Fashion Revolution is doing a great job of raising global awareness in this regard. The many initiatives of sharing educational resources and campaigns are right at the forefront of where and what we need to be doing and encouraging. Woman make up 80% of the workforce in the fashion industry and we need to help them first by raising awareness of their plight, then taking actions to respond to those feelings brought up by the awareness. We can do many things individually and in our communities. We can shop consciously, we can ask questions of our retailers and shop assistants. We can take small actions like the Craftivist Collective, or larger ones like Labour Behind the Label, War on Want and Clean Clothes Campaign, there are many more out there. We as consumers are holding a great amount of power in this instance and until we realise that we will not move forward.
What is the relationship between the need to implement women’s rights and children’s rights, and the fashion industry?
This relationship is huge and neglected, 80% of garment workers are Woman and children. They need their basic needs met. The need to implement is hugely evident to me. We cannot go on the way we are. We are destroying humanity.
How can individuals get the word out about these extreme children’s rights violations?
Speak up, Ask questions. Be curious, Find out, Do something, get involved in Fashion Revolution!
What mass movements or social movements can fight for the implementation of the children’s rights outside of the fashion industry?
Fashion Revolution, Labour behind the label, Clean clothes campaign, child labour free, craftivism collective, war on want. tertiary, primary, intermediate sectors, businesses, designers, consumers, everyone and anyone is capable of making that choice for themselves, but can they?
How can individuals, designers, fashion industries, and consumers begin to work to implement those rights so that these vulnerable populations, women and children, in many countries of the world have better quality of life?
Be transparent, approachable, honest as a designer. By asking questions and getting involved in local actions, take up one of your own. Creating awareness and sharing ideas, collaborating with other forms of art/designers.
From personal observations, more women than men involve themselves in the fashion industry by a vast margin of difference at most levels. Why?
Clothing traditionally is Woman’s work is my first answer. We are born to it I expect.
Also, more men than women appear at the highest ends of the business ladder in fashion. Why?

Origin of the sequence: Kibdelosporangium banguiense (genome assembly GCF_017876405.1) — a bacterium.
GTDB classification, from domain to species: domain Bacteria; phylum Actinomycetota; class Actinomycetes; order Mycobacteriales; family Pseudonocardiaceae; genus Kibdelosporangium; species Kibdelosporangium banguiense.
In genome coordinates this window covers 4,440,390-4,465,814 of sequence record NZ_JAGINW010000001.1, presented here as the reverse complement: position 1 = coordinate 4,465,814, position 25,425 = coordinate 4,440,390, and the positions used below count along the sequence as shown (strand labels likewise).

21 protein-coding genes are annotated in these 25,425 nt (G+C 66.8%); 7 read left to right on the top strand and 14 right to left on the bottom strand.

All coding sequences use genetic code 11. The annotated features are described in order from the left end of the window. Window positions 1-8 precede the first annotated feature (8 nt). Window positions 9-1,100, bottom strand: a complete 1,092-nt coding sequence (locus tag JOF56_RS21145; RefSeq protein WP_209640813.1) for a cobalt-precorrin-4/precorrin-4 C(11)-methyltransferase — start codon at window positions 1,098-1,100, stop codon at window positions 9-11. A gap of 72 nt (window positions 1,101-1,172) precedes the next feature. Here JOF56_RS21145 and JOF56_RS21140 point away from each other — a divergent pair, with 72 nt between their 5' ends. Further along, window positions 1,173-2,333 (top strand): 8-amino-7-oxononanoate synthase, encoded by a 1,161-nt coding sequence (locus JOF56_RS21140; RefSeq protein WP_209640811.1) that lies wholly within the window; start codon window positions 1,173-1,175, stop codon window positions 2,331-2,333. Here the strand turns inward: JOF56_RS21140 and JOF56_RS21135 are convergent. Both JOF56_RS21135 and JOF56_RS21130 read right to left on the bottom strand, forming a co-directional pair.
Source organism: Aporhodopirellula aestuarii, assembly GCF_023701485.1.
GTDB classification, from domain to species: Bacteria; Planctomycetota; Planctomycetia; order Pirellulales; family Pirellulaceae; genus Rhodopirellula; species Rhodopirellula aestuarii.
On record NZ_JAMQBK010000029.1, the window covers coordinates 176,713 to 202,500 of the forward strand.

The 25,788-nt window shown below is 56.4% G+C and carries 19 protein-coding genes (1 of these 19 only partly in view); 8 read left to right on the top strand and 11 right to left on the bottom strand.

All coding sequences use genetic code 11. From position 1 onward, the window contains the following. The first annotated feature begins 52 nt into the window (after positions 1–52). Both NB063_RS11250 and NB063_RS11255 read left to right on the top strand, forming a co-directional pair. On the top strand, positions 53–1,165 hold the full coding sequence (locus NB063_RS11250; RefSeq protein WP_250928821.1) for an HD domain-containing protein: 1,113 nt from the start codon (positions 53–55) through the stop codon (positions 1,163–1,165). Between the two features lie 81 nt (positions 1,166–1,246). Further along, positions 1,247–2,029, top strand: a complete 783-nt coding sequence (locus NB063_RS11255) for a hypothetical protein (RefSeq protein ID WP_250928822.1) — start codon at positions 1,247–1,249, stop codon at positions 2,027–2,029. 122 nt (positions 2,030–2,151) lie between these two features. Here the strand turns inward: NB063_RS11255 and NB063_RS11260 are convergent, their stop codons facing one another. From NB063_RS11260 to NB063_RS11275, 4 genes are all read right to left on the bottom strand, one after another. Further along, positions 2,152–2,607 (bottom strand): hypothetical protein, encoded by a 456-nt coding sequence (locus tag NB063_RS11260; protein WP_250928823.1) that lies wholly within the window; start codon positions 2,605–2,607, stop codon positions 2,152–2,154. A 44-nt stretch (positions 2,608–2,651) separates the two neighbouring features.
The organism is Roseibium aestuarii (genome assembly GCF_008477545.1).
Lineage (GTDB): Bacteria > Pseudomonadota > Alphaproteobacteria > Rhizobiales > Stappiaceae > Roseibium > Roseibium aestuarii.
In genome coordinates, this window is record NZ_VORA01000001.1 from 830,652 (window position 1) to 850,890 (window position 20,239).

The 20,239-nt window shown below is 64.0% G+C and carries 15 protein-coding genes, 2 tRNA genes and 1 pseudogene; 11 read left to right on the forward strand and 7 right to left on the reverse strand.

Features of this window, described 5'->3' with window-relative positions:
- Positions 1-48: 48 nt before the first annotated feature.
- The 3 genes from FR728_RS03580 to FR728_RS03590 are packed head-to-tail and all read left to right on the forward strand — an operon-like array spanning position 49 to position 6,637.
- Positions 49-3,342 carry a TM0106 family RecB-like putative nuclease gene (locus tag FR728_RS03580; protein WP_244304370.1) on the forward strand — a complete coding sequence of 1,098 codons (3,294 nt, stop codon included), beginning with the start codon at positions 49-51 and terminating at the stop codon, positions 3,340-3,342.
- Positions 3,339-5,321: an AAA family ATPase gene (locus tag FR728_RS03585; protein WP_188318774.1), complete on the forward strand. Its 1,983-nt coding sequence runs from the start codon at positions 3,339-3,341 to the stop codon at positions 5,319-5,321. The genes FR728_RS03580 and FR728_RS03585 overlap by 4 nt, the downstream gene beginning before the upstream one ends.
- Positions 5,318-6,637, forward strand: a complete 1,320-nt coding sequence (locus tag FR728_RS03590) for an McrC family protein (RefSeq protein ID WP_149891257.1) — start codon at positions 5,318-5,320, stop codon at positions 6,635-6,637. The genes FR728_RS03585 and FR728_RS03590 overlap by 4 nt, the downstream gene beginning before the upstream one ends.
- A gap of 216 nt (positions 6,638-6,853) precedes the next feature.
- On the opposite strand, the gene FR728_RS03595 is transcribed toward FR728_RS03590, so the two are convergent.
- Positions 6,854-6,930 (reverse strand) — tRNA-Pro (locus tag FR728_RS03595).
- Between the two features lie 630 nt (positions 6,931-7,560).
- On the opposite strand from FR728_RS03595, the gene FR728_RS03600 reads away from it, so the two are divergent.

What might make men more involved in the fashion world in general?
Awareness and creating a space where men are allowed to be emotional so that they are not the only ones who can hold power. Bringing them to a more equal level with Woman.
What might make men more involved in the ethical and sustainable fashion world in general?
Awareness and responsibility to act consciously.
Will having men in the discussion and on-the-ground improve the implementation of children’s and women’s rights?
Yes, as they are the ones leading the workers, they need to be the ones to achieve the actions. This is a conversation for everyone.
What personal fulfillment comes from this work for you?
Creatively full filled, watching other people learn and share together. Creating community.
What other work are you involved in at this point in time?
Just Atelier Trust, Fashion Revolution, Grad Dip in Sustainable Practice at Otago Polytechnic, Dunedin Designed Inc and the GUILD store here in Dunedin.
Any recommended authors or fashionistas (or fashionistos)?
Tansy E Hoskins STITCHED UP – An Anti-Capitalist Book of Fashion.
Holly McQuillan, Timo Rissanen – Zerowaste Fashion Design
I love my friend MelanieChild.co.nz work.
Any recommended means of contacting, even becoming involved with, Senorita AweSUMO?
What has been the greatest emotional struggle in business for you?
Stepping through my fears.
What has been the greatest emotional struggle in personal life for you?
Having HNPP, suffering from depression and anxiety at times and having no current fixed abode nor financial security. Being without a dog.
What philosophy makes most sense of life to you?
What you have and are as a being should always be honest to self and earth alike! Senorita AweSUMO 2007.
Any feelings or thoughts in conclusion based on the conversation today?
We as humanity and consumers hold all of the power to change this industry. We must do it by acting and conversing together to raise awareness. Be Curious, Find Out, Do Something!!!
Thank you for your time, Fiona.